Infant formulas are the sole or predominant source of nutrition for many infants and are fed during a sensitive period of development and may therefore have short- and long-term consequences for infant health. Preclinical safety assessment therefore needs to include both short-term and long-term studies in animals. It is recommended that procedures are instituted by which experts may serve as independent scientists for companies developing novel products, without having their integrity compromised, and later serve the legislative institutions. A two-level assessment approach to determine the potential toxicity of a novel ingredient, its metabolites, and their effects in the matrix on developing organ systems has been suggested by IOM. This appears reasonable, as novel ingredients can be of different levels of concern. The use of modern methods in genomics and proteomics should be considered in these evaluation processes as well as novel methods to evaluate outcomes, including metabolomics and molecular techniques to assess the microbiome.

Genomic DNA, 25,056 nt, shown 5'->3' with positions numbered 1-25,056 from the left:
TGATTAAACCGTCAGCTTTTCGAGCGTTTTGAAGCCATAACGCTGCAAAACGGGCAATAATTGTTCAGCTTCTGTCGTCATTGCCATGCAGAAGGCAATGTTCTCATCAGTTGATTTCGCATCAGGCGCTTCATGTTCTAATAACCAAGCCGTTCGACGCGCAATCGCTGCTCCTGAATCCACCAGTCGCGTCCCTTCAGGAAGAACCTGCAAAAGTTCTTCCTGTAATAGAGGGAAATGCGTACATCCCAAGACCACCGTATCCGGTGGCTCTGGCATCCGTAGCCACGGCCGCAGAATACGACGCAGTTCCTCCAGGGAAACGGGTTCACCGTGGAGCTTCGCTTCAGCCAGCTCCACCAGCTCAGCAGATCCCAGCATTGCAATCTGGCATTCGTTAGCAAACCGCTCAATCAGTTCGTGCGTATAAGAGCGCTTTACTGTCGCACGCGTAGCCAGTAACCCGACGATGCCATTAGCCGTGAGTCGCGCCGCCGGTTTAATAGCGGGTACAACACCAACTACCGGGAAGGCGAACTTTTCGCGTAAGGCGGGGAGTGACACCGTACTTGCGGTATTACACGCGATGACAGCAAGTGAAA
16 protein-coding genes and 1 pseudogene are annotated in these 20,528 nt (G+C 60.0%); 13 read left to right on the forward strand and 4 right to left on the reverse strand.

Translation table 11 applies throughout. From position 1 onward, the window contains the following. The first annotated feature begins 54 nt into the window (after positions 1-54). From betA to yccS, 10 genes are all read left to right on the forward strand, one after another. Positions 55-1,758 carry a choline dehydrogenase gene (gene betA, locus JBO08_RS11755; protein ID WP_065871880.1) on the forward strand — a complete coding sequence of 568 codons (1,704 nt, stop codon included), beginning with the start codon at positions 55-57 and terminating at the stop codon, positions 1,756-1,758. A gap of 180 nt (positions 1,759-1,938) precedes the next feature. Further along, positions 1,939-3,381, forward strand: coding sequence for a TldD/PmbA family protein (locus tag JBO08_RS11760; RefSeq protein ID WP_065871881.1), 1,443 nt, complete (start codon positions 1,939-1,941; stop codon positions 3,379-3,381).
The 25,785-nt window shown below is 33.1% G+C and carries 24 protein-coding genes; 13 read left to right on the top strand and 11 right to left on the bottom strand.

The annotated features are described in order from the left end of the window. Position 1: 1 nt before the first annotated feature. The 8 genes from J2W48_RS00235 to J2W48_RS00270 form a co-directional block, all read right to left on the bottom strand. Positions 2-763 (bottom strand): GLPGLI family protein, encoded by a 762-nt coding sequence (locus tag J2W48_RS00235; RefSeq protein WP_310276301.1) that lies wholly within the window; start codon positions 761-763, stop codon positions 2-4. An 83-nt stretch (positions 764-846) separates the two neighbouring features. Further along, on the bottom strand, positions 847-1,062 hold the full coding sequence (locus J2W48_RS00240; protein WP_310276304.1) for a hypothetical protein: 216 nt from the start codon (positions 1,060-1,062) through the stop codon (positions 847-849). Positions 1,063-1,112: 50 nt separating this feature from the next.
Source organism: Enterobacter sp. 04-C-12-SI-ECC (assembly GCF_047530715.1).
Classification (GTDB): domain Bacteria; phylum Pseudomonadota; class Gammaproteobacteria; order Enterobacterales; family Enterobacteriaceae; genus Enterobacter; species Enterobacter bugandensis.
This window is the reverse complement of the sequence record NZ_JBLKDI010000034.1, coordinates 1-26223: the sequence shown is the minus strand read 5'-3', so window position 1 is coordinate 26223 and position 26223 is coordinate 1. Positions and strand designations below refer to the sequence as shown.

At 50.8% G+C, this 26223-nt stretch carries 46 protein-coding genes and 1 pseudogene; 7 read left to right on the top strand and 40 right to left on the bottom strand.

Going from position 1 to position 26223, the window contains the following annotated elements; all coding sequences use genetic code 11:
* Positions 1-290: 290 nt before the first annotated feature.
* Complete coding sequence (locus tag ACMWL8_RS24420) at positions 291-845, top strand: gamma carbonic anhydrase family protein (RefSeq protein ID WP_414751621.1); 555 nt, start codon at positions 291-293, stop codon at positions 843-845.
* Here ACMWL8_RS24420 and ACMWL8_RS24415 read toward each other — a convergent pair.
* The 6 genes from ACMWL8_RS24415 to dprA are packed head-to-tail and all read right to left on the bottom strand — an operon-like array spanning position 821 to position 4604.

Infancy is a very vulnerable period with many organs being immature and undergoing rapid development. It is therefore reasonable that concerns for safety of products used for infants should be scrutinized closer than foods for adults who are less sensitive and have developed homeostatic mechanisms to cope with nutrient inadequacies and excesses [1]. Similarly, any toxicity may be exacerbated in infants who have less developed protective mechanisms.